It’s time to embrace reinvention in motherhood

‘Bouncing back’ is one phrase I want to ban in motherhood. I never want to hear it used again to describe someone who is postnatal. The media love to talk about how women miraculously give birth one minute, and the next, they are up and about as though nothing happened. This hastiness to return to ‘normal’ is unhelpful and damaging.   

It’s something I’ve experienced first-hand. I began freelancing after returning from maternity leave. I was determined to head back to work and continue right where I had left off. At the time, however, my son slept terribly. So, I found myself juggling sleep deprivation with the pressures of a new work style. I took longer to make decisions and questioned everything. My expectations of myself were high. I didn’t take the time to acknowledge the enormity of it all.   

The problem is that it’s easy to forget all that happens when you have a baby. Firstly, physically, nothing bounces back anywhere. It slowly, progressively heals and becomes the new you. Pregnancy, birth, and breastfeeding play havoc with your body. When carrying your baby, your body comes under the same level of stress as an ultra-marathon; the internal organs squished up under your rib cage. Labour is one of the most demanding endurance activities anyone could undertake. And, within seconds of giving birth, you’re pushed to try breastfeeding, which can be painful and challenging to master. We do all this and then are released off home with limited ongoing care.    

Postnatal recovery is not a six-week event

The six-week physical check is seen by many to mark the moment that mothers ‘return to normal’. They’re given a 10 minute check over and then usually asked about contraceptive. But, pelvic floor muscles require constant work post-pregnancy. Exercise routines should be postnatal friendly for at least a year. Without the right support, many women find themselves struggling with incontinence for the rest of their life or returning to exercise without guidance, potentially resulting in long-term injury. In short, recovering from pregnancy takes time.      

And while the fourth trimester (0-3 months post-birth) is now rightly considered a vital time for parents to receive support, realistically, this help is needed for much longer. My sleep deprivation hit me hardest when my son was ten to fifteen months old. And my lack of confidence is only starting to register now, two years after my son arrived. After a year of freelancing, I recognise I need help moving between the different worlds and adjusting to my new head-space. I’m lucky enough to afford to work with a coach, and it’s something I now advocate for all mothers if they can. Primarily so that you can say out loud the things you worry about telling partners or family, things like: ‘I want some time away from my baby’, ‘I miss having no responsibility’ or ‘I’m not sure I can handle going back to work’.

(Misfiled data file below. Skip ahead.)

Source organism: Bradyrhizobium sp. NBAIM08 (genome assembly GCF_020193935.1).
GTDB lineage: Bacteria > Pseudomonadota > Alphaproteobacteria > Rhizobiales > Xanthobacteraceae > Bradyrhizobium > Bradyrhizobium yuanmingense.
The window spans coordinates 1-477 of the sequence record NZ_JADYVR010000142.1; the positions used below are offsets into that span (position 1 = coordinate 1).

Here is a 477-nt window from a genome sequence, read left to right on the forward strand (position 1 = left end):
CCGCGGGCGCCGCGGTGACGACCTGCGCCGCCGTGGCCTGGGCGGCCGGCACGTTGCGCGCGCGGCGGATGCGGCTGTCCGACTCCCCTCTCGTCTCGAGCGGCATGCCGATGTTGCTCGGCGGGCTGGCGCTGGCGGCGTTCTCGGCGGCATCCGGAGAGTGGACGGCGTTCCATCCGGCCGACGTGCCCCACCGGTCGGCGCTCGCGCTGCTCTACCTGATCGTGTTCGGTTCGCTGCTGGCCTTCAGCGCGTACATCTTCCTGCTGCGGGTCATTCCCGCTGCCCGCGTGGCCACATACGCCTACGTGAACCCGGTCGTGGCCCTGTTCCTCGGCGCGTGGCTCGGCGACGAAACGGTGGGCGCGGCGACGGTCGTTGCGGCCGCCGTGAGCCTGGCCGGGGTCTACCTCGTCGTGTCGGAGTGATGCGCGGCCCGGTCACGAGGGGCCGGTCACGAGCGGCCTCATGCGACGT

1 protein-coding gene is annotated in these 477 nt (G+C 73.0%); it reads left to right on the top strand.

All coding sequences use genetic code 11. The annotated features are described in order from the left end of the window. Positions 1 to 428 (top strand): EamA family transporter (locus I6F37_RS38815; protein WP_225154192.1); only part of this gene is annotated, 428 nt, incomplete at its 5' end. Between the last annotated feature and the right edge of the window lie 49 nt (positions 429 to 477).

Support does not equal failure

All mothers and parents need to know that asking for help is not failure, it’s not a sign of weakness, and you are not a burden. Their internal ‘to do’ list has doubled, if not tripled. It is natural for anyone to need help navigating this increased volume of traffic after such a life-changing event. A child adds new worries, new considerations, new demands. By better-supporting mothers, they will come back more empowered, more resilient, and more productive than ever.    

So, let’s ban the phrase ‘bouncing back’ in motherhood. Instead, we should focus on the immensity of motherhood and the opportunities that result from this extraordinary experience. ‘Nurturing the change’ or ’embracing reinvention’ needs to happen instead.